Google Earth: How the SERVIR program connects space to village

How the SERVIR program connects space to village

Dan Irwin, director and founder of SERVIR, chose the name of the program from the Spanish and French verbs meaning “to serve.” As Dan explained in his recent TED Talk about SERVIR, we don’t want to miss seeing the forest for the trees — that is, capturing details via space that are almost impossible to decipher here on the ground. SERVIR connects directly with people at various levels, from international groups to local partners to do just that — serving society with science and technology, connecting space to village.

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Dr. Emil Cherrington, SERVIR Science Coordination Office presents at the Geo For Good 2019 Summit on how classification workflows can be integrated into Google Earth Engine. | Image Credit: Dr. Samapriya Roy, Planet

Connecting satellites to life here on Earth

Google Earth Engine is one of the tools that helps SERVIR put the power of satellite information into the hands of local people by improving access to data and reducing barriers to conducting research, especially in regions with limited bandwidth.

With access to heaps of data, it’s critical to avoid burying local researchers and government workers in information without providing the support to interpret and explain its relevance. This is why assessing user needs is a vital first step. SERVIR hub scientists work alongside local stakeholders to identify ongoing challenges, organize in-region workshops and hundreds of training events such as Advanced Google Earth Engine training for forest and river monitoring, and co-develop relevant tools and services with NASA and USAID support.

SERVIR projects around the world

The SERVIR network is now able to create specific web applications that provide access to Google’s cloud-based multi-petabyte catalog of satellite imagery and geospatial datasets — helping people make decisions involving weather, land cover and land use, water resources, food security, and disaster management in-region.

Supporting flood emergency preparedness for Myanmar

Myanmar suffers from devastating flooding on a regular basis — including sudden-onset flash floods. Emergency response personnel need help with pre-planning to ensure the availability of supplies and shelters. SERVIR-Mekong, which helps countries in the Lower Mekong Region, developed a flood risk decision-support tool using Earth Engine and surface water maps derived from 30 years of Landsat imagery. With this tool, variable risk for floods and potentially for droughts can be found with the identification of areas particularly prone to such disasters.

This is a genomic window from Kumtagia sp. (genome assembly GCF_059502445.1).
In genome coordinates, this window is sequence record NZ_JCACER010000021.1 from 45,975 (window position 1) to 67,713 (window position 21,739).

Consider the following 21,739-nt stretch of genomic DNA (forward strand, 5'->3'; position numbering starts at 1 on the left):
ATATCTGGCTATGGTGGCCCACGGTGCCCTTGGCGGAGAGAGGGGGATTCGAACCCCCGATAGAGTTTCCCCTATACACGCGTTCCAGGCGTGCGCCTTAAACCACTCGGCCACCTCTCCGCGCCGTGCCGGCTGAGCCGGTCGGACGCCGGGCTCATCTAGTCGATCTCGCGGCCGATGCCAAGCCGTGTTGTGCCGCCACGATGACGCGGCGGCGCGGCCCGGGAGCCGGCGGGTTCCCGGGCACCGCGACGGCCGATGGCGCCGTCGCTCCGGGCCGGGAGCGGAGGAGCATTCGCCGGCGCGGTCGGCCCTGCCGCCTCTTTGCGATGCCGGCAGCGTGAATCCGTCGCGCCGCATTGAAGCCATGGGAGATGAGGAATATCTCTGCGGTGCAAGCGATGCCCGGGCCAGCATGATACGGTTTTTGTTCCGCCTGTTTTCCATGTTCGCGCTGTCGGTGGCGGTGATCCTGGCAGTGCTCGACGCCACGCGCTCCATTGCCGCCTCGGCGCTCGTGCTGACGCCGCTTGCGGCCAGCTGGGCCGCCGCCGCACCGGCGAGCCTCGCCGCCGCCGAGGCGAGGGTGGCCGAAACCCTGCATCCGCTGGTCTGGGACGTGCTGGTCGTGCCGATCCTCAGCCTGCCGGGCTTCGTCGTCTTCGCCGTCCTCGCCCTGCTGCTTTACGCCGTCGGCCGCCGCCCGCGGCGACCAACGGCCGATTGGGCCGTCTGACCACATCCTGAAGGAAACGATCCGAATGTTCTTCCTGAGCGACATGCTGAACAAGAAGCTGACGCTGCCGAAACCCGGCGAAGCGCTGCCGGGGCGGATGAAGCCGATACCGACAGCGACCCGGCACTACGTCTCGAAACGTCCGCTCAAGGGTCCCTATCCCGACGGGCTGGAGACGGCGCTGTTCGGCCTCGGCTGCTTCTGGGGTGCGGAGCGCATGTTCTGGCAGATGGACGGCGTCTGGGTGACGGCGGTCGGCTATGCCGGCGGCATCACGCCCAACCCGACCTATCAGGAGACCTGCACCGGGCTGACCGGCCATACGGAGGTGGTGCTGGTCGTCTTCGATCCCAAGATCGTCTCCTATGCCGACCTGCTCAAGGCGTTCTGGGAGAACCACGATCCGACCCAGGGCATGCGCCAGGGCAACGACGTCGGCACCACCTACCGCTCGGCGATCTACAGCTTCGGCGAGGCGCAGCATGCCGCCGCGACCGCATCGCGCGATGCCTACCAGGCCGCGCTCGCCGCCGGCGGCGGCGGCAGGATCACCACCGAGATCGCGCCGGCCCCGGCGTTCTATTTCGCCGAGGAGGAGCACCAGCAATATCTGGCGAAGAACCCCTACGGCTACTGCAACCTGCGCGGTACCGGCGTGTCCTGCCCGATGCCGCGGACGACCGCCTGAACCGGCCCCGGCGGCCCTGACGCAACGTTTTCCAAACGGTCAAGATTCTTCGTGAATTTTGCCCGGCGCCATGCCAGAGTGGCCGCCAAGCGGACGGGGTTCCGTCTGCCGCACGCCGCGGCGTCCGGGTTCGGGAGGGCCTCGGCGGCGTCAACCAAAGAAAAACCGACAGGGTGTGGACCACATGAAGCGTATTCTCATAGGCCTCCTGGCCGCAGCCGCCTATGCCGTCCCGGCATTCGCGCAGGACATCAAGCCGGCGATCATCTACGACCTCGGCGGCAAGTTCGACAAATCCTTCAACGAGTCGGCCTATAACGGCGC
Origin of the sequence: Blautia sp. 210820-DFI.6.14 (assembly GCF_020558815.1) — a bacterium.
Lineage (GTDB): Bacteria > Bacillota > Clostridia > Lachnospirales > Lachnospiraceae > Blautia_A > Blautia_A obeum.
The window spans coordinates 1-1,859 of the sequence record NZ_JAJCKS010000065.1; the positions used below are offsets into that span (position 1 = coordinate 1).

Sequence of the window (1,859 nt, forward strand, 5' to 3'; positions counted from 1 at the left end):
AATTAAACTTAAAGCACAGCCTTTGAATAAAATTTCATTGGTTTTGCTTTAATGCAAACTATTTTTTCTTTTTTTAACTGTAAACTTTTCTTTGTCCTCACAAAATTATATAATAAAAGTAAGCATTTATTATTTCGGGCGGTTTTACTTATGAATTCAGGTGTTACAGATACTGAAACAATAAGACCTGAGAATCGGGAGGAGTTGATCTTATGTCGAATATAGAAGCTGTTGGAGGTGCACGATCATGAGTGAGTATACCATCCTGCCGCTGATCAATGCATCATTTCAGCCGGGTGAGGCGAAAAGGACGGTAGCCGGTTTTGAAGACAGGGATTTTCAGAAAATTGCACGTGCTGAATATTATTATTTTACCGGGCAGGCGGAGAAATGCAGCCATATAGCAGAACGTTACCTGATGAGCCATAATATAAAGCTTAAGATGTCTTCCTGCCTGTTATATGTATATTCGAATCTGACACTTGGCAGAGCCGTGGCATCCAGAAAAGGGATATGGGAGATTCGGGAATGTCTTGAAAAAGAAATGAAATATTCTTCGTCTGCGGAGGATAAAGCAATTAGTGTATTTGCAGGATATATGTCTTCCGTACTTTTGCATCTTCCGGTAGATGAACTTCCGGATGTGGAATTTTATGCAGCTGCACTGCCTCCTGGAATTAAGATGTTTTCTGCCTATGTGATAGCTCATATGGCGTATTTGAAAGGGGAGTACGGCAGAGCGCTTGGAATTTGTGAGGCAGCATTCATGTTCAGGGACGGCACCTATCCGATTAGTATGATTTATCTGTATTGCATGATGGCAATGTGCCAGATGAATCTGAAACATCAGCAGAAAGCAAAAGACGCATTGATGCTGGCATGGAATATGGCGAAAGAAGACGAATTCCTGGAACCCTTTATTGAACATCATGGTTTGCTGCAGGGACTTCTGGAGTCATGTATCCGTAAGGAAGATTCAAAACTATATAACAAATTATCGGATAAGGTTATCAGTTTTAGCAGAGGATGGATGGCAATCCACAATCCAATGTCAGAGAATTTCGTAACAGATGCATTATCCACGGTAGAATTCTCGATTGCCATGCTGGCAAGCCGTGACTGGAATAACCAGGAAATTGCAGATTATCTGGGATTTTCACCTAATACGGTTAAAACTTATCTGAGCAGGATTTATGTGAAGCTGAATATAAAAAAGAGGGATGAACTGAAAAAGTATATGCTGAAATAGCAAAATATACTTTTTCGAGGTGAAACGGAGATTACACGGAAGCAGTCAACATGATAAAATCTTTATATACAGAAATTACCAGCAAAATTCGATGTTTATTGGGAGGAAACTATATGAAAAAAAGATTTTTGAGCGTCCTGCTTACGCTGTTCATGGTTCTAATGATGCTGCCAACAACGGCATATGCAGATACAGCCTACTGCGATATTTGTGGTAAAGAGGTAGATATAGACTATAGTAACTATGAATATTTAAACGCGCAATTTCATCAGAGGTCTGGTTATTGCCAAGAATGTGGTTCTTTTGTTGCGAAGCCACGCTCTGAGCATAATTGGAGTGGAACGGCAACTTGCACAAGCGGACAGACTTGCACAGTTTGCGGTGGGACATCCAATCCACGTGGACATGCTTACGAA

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Historical Flood analysis tool powered by Earth Engine highlighting actual flood frequency in the Mekong Delta from 2010–2011

Mapping wheat area in Afghanistan

Wheat is a major crop and staple food for Afghanistan. However, wheat productivity is hampered by poor irrigation systems, droughts, changing farming practices, and crop disease. Even though Afghanistan is a significant producer of wheat, it still imports the cereal from other countries. SERVIR’s Afghanistan Wheat Mapping Application allows users to generate maps for wheat-growing areas in irrigated and rain-fed land parcels at the provincial or national level in Afghanistan. The maps help create timely forecasts of wheat production, which are useful for planning and ensuring food security when shortages are predicted.

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SERVIR’s Afghanistan Wheat Mapping Application showing the irrigated v.s rainfed area for the wheat sown in Faryab, Afghanistan (2017)

Tracking forest fires in Bolivia

The 2019 fire season in Bolivia included numerous and intense fires in the country’s Amazonian dry forests and savannas. Bolivia urgently needs real-time monitoring of active fires to support ongoing fire management efforts at the national level. SERVIR developed the Amazon Fires — Bolivia tool, which compares data about pollutant particles trapped in the air to recent satellite images to plot the locations of fires in near-real-time.

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SERVIRs Amazon Fires — Bolivia tool comparing the Sentinel-2 Aerosol data to Modis Imagery in January of 2020

History in the making

SERVIR’s connection to Google Earth Engine goes back over a decade. At Brazil’s National Space Research Institute meeting in 2009, Emil Cherrington was in attendance for the final meeting day where Rebecca Moore, Director of Engineering at Google, made a bold proposition: What if the processing algorithms for mapping forests — and the input NASA satellite data — could be placed on Google’s servers for countries to do their forest monitoring?

The proposition seemed ambitious and yet, a year and a half after the meeting, Google Earth Engine was officially released in late 2010. Almost 10 years later, the platform has expanded in focus, applying Earth observation data to address environmental and social issues. Over the past 15 years, the SERVIR program has empowered more than 3,500 people in 50 countries to use satellite data through hands-on events, trainings, and the creation of tools and applications.

If you’re interested in learning more about SERVIR or would like to interact with SERVIR services, visit

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